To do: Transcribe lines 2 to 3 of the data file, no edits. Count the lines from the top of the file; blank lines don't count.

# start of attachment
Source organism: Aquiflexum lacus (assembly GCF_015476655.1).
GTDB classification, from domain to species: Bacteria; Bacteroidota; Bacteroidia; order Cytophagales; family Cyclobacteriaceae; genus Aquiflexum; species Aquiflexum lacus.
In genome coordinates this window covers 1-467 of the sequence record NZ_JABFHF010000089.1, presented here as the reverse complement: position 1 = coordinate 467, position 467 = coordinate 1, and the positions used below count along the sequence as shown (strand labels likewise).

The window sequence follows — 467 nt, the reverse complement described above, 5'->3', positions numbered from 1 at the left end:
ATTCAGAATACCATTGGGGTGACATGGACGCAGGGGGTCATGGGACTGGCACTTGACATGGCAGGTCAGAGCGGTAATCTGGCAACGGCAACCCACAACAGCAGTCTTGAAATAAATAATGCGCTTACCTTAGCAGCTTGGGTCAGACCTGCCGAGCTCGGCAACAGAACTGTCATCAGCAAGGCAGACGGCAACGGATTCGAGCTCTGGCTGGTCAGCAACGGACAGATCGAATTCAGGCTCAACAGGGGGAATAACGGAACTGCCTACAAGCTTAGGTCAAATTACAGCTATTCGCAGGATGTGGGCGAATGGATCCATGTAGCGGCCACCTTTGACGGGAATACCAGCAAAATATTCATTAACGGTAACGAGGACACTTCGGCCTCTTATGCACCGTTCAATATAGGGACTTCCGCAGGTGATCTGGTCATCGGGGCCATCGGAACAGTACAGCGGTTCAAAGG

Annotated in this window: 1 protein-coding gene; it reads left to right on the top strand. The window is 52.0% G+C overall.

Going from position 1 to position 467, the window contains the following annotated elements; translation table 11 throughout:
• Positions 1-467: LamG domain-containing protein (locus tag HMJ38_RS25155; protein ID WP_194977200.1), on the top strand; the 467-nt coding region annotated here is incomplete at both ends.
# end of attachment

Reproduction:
GTDB classification, from domain to species: Bacteria; Bacteroidota; Bacteroidia; order Cytophagales; family Cyclobacteriaceae; genus Aquiflexum; species Aquiflexum lacus.
In genome coordinates this window covers 1-467 of the sequence record NZ_JABFHF010000089.1, presented here as the reverse complement: position 1 = coordinate 467, position 467 = coordinate 1, and the positions used below count along the sequence as shown (strand labels likewise).